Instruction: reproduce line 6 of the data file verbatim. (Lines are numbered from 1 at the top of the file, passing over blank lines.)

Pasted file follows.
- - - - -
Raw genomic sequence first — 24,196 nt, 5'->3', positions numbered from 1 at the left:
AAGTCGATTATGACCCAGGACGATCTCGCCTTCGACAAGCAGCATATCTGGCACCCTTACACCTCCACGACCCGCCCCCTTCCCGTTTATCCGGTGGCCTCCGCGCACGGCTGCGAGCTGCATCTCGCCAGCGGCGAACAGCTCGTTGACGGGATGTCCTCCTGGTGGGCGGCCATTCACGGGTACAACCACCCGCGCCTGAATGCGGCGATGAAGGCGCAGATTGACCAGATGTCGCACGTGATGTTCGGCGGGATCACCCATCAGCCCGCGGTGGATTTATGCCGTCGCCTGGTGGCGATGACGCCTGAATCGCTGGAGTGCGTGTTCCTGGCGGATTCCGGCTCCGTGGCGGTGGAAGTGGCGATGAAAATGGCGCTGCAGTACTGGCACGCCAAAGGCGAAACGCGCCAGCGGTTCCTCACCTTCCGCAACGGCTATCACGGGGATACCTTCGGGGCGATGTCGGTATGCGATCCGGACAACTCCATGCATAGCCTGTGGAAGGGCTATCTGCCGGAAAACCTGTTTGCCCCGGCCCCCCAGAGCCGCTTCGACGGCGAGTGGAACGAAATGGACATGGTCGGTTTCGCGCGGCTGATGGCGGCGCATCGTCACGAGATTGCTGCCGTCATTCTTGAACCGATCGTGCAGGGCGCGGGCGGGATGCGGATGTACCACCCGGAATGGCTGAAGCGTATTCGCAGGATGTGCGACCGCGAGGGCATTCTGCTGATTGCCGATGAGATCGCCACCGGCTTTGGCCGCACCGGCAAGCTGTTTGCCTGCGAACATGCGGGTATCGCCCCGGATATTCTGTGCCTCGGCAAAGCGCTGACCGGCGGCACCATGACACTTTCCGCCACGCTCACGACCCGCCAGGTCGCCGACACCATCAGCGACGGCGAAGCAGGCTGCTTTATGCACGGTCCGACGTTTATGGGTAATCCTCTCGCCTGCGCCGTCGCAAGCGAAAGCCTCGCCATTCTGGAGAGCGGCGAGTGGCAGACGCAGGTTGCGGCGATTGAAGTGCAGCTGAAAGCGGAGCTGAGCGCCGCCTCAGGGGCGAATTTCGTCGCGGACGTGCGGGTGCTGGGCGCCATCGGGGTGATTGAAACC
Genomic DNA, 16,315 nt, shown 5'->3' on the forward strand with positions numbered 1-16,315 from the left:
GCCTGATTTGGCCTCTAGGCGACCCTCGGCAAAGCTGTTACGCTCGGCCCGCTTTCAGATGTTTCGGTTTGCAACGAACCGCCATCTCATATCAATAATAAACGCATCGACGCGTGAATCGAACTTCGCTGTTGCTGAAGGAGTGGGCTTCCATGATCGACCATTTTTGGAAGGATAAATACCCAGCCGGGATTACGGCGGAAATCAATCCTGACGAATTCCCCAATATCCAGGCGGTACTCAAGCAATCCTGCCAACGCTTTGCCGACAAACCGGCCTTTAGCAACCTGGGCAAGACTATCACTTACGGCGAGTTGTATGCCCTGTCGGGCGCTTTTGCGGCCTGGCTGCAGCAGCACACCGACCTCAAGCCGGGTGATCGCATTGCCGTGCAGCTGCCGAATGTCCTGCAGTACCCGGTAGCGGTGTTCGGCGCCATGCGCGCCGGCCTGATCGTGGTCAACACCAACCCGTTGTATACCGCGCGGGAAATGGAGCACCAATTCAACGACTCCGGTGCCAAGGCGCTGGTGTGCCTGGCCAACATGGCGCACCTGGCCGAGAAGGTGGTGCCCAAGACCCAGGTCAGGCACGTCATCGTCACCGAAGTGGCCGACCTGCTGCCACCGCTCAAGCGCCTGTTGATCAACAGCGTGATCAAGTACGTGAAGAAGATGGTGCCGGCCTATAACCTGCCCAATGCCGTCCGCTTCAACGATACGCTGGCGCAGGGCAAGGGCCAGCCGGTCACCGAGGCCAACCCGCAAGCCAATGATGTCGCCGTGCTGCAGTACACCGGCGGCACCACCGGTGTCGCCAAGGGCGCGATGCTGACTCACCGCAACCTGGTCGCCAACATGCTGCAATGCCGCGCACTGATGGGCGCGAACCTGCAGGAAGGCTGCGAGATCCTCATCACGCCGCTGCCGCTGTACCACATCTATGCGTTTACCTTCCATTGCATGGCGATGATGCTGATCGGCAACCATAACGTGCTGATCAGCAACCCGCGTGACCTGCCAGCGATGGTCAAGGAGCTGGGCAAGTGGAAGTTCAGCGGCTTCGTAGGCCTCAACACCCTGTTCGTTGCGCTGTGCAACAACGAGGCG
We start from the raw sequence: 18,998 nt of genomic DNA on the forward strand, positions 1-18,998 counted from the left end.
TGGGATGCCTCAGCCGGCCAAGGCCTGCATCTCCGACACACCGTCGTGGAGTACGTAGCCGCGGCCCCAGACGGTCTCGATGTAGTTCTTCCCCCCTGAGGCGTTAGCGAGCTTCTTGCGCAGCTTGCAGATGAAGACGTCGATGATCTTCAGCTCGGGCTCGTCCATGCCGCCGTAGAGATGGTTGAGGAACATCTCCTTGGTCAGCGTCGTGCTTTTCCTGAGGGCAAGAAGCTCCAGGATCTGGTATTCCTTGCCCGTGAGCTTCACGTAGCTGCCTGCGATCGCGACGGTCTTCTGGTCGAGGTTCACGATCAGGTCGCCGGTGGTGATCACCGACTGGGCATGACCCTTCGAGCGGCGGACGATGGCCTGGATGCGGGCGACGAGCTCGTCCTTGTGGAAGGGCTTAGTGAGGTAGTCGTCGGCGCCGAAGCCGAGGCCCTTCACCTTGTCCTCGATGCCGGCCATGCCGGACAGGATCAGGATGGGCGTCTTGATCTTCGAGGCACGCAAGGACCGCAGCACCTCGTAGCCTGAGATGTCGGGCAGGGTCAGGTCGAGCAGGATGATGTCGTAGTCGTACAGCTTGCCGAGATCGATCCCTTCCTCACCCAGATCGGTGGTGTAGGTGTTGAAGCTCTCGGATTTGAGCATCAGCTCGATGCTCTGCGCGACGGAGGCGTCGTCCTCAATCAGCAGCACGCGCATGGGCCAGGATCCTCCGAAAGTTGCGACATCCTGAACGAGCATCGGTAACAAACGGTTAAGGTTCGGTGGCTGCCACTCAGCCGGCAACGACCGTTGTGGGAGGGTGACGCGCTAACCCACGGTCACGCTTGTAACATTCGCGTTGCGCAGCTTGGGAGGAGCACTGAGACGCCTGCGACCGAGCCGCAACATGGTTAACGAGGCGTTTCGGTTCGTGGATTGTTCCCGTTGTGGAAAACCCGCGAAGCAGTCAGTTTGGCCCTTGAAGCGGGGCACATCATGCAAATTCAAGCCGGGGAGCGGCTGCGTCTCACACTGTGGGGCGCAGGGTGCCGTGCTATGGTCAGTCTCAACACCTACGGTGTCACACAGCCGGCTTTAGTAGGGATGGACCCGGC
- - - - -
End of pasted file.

TGGGATGCCTCAGCCGGCCAAGGCCTGCATCTCCGACACACCGTCGTGGAGTACGTAGCCGCGGCCCCAGACGGTCTCGATGTAGTTCTTCCCCCCTGAGGCGTTAGCGAGCTTCTTGCGCAGCTTGCAGATGAAGACGTCGATGATCTTCAGCTCGGGCTCGTCCATGCCGCCGTAGAGATGGTTGAGGAACATCTCCTTGGTCAGCGTCGTGCTTTTCCTGAGGGCAAGAAGCTCCAGGATCTGGTATTCCTTGCCCGTGAGCTTCACGTAGCTGCCTGCGATCGCGACGGTCTTCTGGTCGAGGTTCACGATCAGGTCGCCGGTGGTGATCACCGACTGGGCATGACCCTTCGAGCGGCGGACGATGGCCTGGATGCGGGCGACGAGCTCGTCCTTGTGGAAGGGCTTAGTGAGGTAGTCGTCGGCGCCGAAGCCGAGGCCCTTCACCTTGTCCTCGATGCCGGCCATGCCGGACAGGATCAGGATGGGCGTCTTGATCTTCGAGGCACGCAAGGACCGCAGCACCTCGTAGCCTGAGATGTCGGGCAGGGTCAGGTCGAGCAGGATGATGTCGTAGTCGTACAGCTTGCCGAGATCGATCCCTTCCTCACCCAGATCGGTGGTGTAGGTGTTGAAGCTCTCGGATTTGAGCATCAGCTCGATGCTCTGCGCGACGGAGGCGTCGTCCTCAATCAGCAGCACGCGCATGGGCCAGGATCCTCCGAAAGTTGCGACATCCTGAACGAGCATCGGTAACAAACGGTTAAGGTTCGGTGGCTGCCACTCAGCCGGCAACGACCGTTGTGGGAGGGTGACGCGCTAACCCACGGTCACGCTTGTAACATTCGCGTTGCGCAGCTTGGGAGGAGCACTGAGACGCCTGCGACCGAGCCGCAACATGGTTAACGAGGCGTTTCGGTTCGTGGATTGTTCCCGTTGTGGAAAACCCGCGAAGCAGTCAGTTTGGCCCTTGAAGCGGGGCACATCATGCAAATTCAAGCCGGGGAGCGGCTGCGTCTCACACTGTGGGGCGCAGGGTGCCGTGCTATGGTCAGTCTCAACACCTACGGTGTCACACAGCCGGCTTTAGTAGGGATGGACCCGGC